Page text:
Sep 30, 2015
Thanks to a cool new tool called Genius, you can now talk back to me with comments, arguments, guffaws, whatever. Simply block any word, phrase, sentence, or group of sentences. An odd-looking icon (what is that, anyway?) will appear above the blocked copy. Click it and an annotation section will open up on the right side of your screen. Once you annotate something, it thereafter displays with a yellow background. Click anything with a yellow background, and its associated annotations open up.
You may be sure I will keep an eye open for annotations and will respond to any that are not abusive, profane, or stupid. It would be even better if Genius could send me an email alert whenever a new annotation is created.
Sep 26, 2015
I am writing this letter to you on my page because, even though the email I received from you today says, “we need to hear your ideas as to what issues are most important to you ....” there is nowhere on your official campaign website for me to say these things to you.
It is good to see you are fleshing out your platform beyond the one-note income inequality issue with which you launched your campaign. I agree with everything in this email that sets forth your position on many issues, with the following exception:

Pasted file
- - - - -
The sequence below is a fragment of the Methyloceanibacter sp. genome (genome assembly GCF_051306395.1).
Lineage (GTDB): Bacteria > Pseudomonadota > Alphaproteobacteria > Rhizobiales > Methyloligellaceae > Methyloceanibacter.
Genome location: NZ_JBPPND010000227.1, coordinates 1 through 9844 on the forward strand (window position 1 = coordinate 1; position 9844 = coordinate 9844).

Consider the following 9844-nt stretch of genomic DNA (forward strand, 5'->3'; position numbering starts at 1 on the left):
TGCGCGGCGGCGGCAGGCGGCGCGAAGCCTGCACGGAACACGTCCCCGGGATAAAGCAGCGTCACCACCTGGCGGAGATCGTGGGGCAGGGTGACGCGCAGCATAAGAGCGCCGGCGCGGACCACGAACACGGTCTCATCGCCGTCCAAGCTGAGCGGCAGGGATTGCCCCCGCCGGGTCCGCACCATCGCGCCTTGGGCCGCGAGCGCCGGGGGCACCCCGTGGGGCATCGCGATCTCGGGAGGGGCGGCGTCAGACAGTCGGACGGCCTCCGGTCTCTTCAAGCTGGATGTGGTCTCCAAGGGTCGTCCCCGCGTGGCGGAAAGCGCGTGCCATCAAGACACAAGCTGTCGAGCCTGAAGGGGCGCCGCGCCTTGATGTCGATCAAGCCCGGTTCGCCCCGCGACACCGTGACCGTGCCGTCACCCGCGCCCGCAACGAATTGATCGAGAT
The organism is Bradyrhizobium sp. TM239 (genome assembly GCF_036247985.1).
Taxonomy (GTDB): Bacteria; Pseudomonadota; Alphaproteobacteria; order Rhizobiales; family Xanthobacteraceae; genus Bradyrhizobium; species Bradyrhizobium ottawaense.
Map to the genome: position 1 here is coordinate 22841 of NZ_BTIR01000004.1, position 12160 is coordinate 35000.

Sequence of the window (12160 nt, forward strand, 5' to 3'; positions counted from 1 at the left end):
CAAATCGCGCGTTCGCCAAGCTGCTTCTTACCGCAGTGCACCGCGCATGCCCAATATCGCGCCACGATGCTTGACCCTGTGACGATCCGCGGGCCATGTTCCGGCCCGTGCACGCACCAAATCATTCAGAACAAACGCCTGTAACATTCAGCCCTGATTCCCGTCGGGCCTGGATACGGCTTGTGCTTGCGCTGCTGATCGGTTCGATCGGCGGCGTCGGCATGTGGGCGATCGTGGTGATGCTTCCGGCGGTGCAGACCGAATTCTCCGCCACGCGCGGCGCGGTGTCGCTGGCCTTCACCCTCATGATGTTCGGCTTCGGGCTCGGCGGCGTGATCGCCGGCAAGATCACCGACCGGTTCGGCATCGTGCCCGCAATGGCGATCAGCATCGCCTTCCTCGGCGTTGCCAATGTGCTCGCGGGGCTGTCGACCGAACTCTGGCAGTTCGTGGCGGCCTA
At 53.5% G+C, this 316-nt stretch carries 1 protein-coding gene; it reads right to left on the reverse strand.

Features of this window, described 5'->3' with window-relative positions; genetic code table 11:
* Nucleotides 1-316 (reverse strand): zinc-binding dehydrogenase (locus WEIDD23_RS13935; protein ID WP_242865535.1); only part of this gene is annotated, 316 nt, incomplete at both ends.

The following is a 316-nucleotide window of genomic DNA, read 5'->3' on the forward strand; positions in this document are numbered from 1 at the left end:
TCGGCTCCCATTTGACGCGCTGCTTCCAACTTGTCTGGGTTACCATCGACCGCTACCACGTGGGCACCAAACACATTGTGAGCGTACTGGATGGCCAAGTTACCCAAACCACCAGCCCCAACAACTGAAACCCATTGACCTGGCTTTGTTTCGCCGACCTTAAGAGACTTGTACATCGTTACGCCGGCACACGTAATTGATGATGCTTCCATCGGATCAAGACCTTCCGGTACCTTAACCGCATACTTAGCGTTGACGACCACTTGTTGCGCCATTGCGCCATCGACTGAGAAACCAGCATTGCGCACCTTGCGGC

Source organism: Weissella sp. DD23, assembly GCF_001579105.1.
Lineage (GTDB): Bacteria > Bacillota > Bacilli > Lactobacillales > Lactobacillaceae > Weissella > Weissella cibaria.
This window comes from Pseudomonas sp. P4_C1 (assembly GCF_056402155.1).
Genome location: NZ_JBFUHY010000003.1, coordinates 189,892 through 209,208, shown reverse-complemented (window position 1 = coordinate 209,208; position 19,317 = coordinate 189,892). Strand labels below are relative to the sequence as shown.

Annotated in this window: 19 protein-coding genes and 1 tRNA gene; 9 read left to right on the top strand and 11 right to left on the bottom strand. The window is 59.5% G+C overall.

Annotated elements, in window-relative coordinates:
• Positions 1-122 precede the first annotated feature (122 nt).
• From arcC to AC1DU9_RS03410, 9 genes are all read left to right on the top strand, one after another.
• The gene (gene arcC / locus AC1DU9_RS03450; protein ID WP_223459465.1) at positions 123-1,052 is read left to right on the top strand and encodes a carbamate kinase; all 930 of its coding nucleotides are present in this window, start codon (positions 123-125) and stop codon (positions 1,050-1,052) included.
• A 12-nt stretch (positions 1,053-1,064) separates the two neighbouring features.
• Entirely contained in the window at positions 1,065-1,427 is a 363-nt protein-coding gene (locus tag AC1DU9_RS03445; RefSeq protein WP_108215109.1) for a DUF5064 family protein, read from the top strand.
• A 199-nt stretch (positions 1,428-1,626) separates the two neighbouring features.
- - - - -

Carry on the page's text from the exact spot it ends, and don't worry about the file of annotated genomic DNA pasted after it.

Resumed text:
You say, “We need to raise the minimum wage to a living wage. . .Over a period of a few years the national minimum wage should be $15 per hour.”
You need to go much further than this. For one thing, $15 per hour is not a living wage right now, let alone will it be in a few years. MIT has an excellent Living Wage Calculator which I believe originated at Penn State. It indicates that a living wage for an adult with one child in our state of Vermont is already $22.04 per hour. Now of course what constitutes a living wage must of necessity be a matter for careful study and computation. The Economic Policy Institute, for example, estimates a living wage for the same adult with one child living in Vermont at $25.71 per hour.